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Baseball’s regular season ends next weekend, and the New York Yankees and the Boston Red Sox are once again locked in a tight race for the American League East crown.
If the past is any guide, the battle will go down to the final weekend of play, which, as it happens, will pit the Yankees against the Red Sox, in Boston, starting next Friday. The loser will probably claim a wild card berth and the two teams will resume hostilities come the play-offs. However, many fans – among them, it appears, more than a few Boston and New York diehards – are hoping history turns out to be a poor compass and that next weekend’s three-game series is the last time the Red Sox and the Yankees will face each other this year.
At a time when Major League Baseball badly needs a spellbinding post-season showdown to divert attention away from its steroid problems, the Yankees-Red Sox rivalry, the oldest and most reported rivalry in all of north American sports, seems to have lost just a little of its sizzle.
The diminished interest is not entirely surprising. Last year saw the Red Sox win their first World Series in 86 years. It was a victory made all the sweeter by the fact that en route to the title, Boston had rallied from a 0-3 deficit to topple the Yankees in a stunning seven-game semi-final series.
The World Series victory, coupled with the win over New York, put an emphatic end to the so-called Curse of the Bambino – the hex that supposedly fell upon the Red Sox after they traded Babe Ruth to the Yankees in 1920.
Boston’s triumph came just a year after another epic Red Sox-Yankees semi-final, won by New York in seven games.
After all the drama of the past two seasons, a letdown was probably inevitable – if not for the teams, at least for the fans. Indeed, among many baseball fans loyal to teams other than the Yankees or Red Sox, there is a deep-seated resentment about the amount of attention lavished on the rivalry.
They see it as emblematic of baseball’s warped economic structure (the Yankees and the Red Sox have the biggest payrolls of any Major League teams), and they see all the hype surrounding the rivalry as partly the product of East Coast media bias.
New Yorkers may not embrace the conspiracy theory but their affection for the Yankees, while still strong, seems somewhat diminished It is not just that the Yankees have gone five years without a championship; there is a sense that the team’s character has changed, and for the worse. Adored figures such as Paul O’Neill, Scott Brosius and Andy Pettitte have given way to hired guns such as Randy Johnson, Jason Giambi, Alex Rodriguez and Gary Sheffield.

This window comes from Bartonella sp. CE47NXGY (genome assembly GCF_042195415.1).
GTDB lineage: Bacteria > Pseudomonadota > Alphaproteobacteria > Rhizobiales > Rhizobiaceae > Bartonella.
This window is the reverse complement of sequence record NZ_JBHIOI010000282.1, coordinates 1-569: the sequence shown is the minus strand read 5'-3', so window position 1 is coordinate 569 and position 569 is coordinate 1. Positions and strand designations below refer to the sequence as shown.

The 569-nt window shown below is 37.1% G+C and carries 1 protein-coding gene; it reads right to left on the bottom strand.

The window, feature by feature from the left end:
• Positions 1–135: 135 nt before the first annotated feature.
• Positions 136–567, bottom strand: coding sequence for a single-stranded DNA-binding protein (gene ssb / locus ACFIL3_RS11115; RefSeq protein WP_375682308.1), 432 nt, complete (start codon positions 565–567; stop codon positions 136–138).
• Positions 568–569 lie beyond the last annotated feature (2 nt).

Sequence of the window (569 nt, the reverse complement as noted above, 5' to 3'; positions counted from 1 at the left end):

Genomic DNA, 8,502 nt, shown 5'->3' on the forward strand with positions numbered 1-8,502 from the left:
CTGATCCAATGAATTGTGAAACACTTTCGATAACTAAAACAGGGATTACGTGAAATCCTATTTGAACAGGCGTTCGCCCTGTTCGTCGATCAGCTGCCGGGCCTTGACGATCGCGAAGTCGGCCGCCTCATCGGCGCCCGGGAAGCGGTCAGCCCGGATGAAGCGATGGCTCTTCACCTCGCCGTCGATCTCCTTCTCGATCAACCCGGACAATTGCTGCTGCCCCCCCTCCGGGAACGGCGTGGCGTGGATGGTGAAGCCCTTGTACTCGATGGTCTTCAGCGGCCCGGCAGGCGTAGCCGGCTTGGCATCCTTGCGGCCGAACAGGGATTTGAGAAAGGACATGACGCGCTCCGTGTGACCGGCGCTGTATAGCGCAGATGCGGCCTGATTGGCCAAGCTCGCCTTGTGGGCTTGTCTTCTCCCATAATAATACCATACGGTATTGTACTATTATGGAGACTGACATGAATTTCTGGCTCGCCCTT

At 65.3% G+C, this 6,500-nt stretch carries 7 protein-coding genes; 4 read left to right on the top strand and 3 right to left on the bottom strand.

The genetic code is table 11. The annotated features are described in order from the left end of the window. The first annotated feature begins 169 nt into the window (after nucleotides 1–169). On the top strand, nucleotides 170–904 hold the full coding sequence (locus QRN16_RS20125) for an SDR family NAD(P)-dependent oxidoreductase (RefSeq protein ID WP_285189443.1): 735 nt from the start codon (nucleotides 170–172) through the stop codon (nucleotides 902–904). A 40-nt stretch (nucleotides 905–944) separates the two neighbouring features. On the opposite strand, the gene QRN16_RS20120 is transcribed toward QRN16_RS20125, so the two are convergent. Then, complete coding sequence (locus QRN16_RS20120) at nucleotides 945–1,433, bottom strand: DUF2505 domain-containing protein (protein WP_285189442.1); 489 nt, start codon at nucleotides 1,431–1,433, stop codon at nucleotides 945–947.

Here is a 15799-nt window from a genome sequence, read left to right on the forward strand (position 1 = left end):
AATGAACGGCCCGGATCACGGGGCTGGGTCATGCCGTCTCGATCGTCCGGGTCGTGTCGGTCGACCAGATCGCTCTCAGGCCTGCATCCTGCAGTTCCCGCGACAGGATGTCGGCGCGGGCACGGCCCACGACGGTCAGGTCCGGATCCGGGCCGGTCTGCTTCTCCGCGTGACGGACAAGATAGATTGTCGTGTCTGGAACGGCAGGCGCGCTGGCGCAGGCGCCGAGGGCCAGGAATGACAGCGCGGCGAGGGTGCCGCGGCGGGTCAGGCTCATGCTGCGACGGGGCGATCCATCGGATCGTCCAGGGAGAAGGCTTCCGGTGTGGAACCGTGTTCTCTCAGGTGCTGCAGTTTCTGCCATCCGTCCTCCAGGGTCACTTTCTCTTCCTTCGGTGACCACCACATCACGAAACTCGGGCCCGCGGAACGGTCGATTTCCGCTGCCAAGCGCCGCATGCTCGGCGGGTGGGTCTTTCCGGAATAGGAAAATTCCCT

Many of them will quietly admit that there is a certain cosmic justice in the failure of the Yankees to convert their $203m payroll into a World Series victory.
Boston would seem to have more invested in the rivalry at this point, and not just because one championship hardly makes up for eight decades of agony and humiliation. Boston’s identity as a city increasingly revolves around its sports franchises.
This is partly because of the success its teams have enjoyed lately. In addition to the Red Sox, the local NFL franchise, the New England Patriots, have won two consecutive Super Bowls and three of the past four. But it is also because Boston seems to be in eclipse in other realms. Native son John Kerry lost last year’s presidential election in no small measure because he was portrayed as an effete East Coast liberal, and hell may have to experience its first frost before another Massachusetts Democrat is given the chance to contest the White House.
Earlier this year, Boston suffered another wound when the Atlantic Monthly magazine, one of the city’s most prized jewels, announced it was relocating to Washington. The move was ostensibly dictated by cost considerations but it was also a clear statement of where the action is – and where it is not.
Sure, Boston still has Harvard and the Massachusetts Institute of Technology, but there is an unmistakable sense that a city long accustomed to punching above its weight no longer does so – except on the pitch.
Yet, even some Red Sox fans have grown tired of the fued with the Yankees. In the spring one Red Sox fan said of the rivalry during a chat room exchange: “I’m sick of it . . . I just don’t enjoy the games. Instead, I’m filled with anxiety, anger, and hatred . . . I see Gary Sheffield, and the only thing I think is ‘God, I’d love to see him get drilled in the face with a fast ball’. I see Alex Rodriguez, and the only think I think is ‘Wouldn’t it be nice if he had a crippling tumble down the dugout stairs?’ . . . It’s nothing but hate …and a complete, total inability to enjoy the game as it unfolds . . . if we could just have one season where we didn’t have to play the Yankees even once, I wouldn’t miss the rivalry. Not one bit. As much fun as it is when the final score shows more runs for the Red Sox than for the Yankees, geting [sic] there does so many bad things to me mentally and physically – things over which I have no control, so ingrained is my hatred of the Yankees – it’s almost not even worth it anymore.”
One shudders to think how he will feel should the Yankees win the division and deprive the Red Sox of a play-off berth in the process.